‘When we moved here, Upper Brookville was right below the final approach path for aircraft arriving into JFK. I loved the airplanes passing by.’
Amin Khwaja, Glen Head
“Aviation is a fascination that any child might have no matter where they are in the world; just look up in the sky. I was born in Kabul, Afghanistan, in late ’79, just as the Russian tanks were rolling down Kabul streets. We emigrated as refugees, living in New Delhi, India, for about a year, then made our second move, following my dad’s side of the family to Saudi Arabia.
“My mom’s family had already emigrated to the U.S. at that point, so we came to Long Island around late ’84. Initially we lived from house to house in Dix Hills with family until we were more established, from there we moved to Upper Brookville and have been here ever since 1987.
“The funny part is when we moved here, Upper Brookville was right below the final approach path for aircraft arriving into JFK. I loved the airplanes passing by. I made up a chart, I was fascinated by the whole aviation perspective of airplanes coming through. I got hooked on airplanes, and being under the flight path, I got a little more intrigued. It was just one of those bugs that just stayed with me.
“It wasn’t easy to persuade my parents. I was the only one in our family who decided to pursue this path; everyone else was in business. My dad had no knowledge of aviation at all. Every time I asked him, he never said no, and he never said yes. He gave a silent OK. My mom was pretty vocal; she thought it was too dangerous.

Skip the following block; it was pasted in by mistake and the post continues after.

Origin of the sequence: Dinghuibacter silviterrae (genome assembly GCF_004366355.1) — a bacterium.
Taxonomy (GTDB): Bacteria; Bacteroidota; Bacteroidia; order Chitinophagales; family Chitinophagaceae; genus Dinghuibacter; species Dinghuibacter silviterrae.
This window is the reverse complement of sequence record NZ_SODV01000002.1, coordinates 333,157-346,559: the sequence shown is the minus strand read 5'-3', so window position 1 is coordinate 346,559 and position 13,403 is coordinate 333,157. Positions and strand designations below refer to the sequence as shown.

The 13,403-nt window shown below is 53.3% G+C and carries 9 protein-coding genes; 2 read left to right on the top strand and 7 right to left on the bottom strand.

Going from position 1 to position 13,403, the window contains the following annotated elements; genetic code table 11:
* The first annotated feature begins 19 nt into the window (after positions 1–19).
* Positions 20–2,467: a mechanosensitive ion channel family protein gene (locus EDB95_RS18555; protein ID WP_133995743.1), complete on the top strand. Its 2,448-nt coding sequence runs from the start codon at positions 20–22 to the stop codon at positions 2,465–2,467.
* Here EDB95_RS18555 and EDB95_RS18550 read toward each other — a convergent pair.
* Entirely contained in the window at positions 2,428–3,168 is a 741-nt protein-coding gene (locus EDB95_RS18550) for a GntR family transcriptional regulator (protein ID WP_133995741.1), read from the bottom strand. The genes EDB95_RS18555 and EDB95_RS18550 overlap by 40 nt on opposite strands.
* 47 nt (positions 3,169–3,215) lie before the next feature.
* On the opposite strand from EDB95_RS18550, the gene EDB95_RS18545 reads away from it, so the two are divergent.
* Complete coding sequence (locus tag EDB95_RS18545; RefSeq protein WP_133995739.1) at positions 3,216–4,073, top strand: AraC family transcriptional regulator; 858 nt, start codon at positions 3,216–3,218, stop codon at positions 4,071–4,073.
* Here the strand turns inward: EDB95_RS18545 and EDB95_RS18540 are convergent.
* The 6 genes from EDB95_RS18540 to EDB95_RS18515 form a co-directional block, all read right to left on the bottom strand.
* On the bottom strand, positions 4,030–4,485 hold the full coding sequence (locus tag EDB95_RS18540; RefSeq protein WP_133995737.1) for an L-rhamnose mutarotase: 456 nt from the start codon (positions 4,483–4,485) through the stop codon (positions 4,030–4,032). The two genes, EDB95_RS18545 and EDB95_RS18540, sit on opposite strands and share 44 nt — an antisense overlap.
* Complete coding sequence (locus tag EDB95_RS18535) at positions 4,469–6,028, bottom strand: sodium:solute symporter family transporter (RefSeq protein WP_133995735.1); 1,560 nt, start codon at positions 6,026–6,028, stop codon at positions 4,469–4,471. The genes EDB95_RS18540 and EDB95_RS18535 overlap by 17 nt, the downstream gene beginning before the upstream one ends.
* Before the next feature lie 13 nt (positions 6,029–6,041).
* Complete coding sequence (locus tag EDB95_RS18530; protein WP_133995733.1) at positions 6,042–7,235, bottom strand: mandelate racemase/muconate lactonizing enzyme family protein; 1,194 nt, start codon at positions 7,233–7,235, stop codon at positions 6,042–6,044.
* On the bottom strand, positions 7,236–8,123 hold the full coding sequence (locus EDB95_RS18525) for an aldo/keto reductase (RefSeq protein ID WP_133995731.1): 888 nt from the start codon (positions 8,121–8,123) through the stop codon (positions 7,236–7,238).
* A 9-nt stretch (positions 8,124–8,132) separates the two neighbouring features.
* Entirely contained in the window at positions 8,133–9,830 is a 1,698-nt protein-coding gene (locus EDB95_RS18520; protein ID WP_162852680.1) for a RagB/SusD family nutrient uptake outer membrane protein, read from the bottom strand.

“I actually started flying when I was in 10th grade, I took my first lesson at Nassau Flyers at Republic Airport. I took one lesson every three weeks. My parents thought I would give it up. I had different things in mind, of course. I continued on and actually got my pilot license when I was a freshman in college.
“There’s a lot of training. I went to Dowling College, studying aviation management. I loved it, I was part of the National Intercollegiate Flying Association, kind of like the NCAA for aviation. You compete with other aviation colleges within the region; there about 10 throughout the United States. For two years I was named the top pilot of Region VII.”
It was around 3 in the morning, and those C-130s were coming in from Kabul. You could see the people coming out of the back of the airplane, and just a couple hours before they were in Kabul.
“Becoming a pilot for a commercial airline was my pursuit from day one. Before I even started training, I knew that’s what I wanted to do. I had my heart set on flying for the airlines. It’s a long process; those that want to pursue this passion really have to love what they do. Once you start, there’s no looking back.
“It’s challenging; you have to get all these certificates, then you have to build the flight experience. I had almost 3,000 hours of flight experience as a flight instructor. I was director of fight operations at Dowling [College] for about four years after I graduated; they had their own aviation program. I got turned down by the first airline I interviewed at. Then in 2006, I got hired by American Eagle, flying out of LaGuardia and JFK. I was with American Eagle for about 8½ years.